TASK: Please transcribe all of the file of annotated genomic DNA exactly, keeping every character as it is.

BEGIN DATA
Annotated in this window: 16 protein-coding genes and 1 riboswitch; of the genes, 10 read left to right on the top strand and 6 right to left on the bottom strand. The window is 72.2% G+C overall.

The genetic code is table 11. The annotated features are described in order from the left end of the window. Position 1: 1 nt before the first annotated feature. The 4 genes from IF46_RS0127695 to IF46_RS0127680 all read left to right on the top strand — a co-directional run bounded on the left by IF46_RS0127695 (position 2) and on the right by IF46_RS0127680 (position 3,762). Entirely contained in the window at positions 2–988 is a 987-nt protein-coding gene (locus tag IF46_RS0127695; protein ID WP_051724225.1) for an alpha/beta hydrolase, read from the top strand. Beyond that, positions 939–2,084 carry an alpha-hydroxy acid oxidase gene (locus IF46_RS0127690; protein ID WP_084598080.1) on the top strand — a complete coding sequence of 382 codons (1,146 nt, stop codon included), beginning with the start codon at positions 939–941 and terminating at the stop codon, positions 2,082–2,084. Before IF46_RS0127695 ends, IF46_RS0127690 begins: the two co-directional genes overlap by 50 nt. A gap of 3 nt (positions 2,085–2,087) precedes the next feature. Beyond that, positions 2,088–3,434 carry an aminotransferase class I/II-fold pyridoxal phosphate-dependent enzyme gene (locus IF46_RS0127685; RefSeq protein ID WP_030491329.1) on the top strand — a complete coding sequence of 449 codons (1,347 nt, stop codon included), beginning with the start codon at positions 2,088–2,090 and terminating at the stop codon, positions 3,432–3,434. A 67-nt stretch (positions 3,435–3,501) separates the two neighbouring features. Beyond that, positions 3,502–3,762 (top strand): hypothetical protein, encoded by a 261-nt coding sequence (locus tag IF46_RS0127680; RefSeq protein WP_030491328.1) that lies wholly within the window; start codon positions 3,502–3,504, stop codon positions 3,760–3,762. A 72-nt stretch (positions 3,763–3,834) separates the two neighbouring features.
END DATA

Annotated in this window: 16 protein-coding genes and 1 riboswitch; of the genes, 10 read left to right on the top strand and 6 right to left on the bottom strand. The window is 72.2% G+C overall.

The genetic code is table 11. The annotated features are described in order from the left end of the window. Position 1: 1 nt before the first annotated feature. The 4 genes from IF46_RS0127695 to IF46_RS0127680 all read left to right on the top strand — a co-directional run bounded on the left by IF46_RS0127695 (position 2) and on the right by IF46_RS0127680 (position 3,762). Entirely contained in the window at positions 2–988 is a 987-nt protein-coding gene (locus tag IF46_RS0127695; protein ID WP_051724225.1) for an alpha/beta hydrolase, read from the top strand. Beyond that, positions 939–2,084 carry an alpha-hydroxy acid oxidase gene (locus IF46_RS0127690; protein ID WP_084598080.1) on the top strand — a complete coding sequence of 382 codons (1,146 nt, stop codon included), beginning with the start codon at positions 939–941 and terminating at the stop codon, positions 2,082–2,084. Before IF46_RS0127695 ends, IF46_RS0127690 begins: the two co-directional genes overlap by 50 nt. A gap of 3 nt (positions 2,085–2,087) precedes the next feature. Beyond that, positions 2,088–3,434 carry an aminotransferase class I/II-fold pyridoxal phosphate-dependent enzyme gene (locus IF46_RS0127685; RefSeq protein ID WP_030491329.1) on the top strand — a complete coding sequence of 449 codons (1,347 nt, stop codon included), beginning with the start codon at positions 2,088–2,090 and terminating at the stop codon, positions 3,432–3,434. A 67-nt stretch (positions 3,435–3,501) separates the two neighbouring features. Beyond that, positions 3,502–3,762 (top strand): hypothetical protein, encoded by a 261-nt coding sequence (locus tag IF46_RS0127680; RefSeq protein WP_030491328.1) that lies wholly within the window; start codon positions 3,502–3,504, stop codon positions 3,760–3,762. A 72-nt stretch (positions 3,763–3,834) separates the two neighbouring features.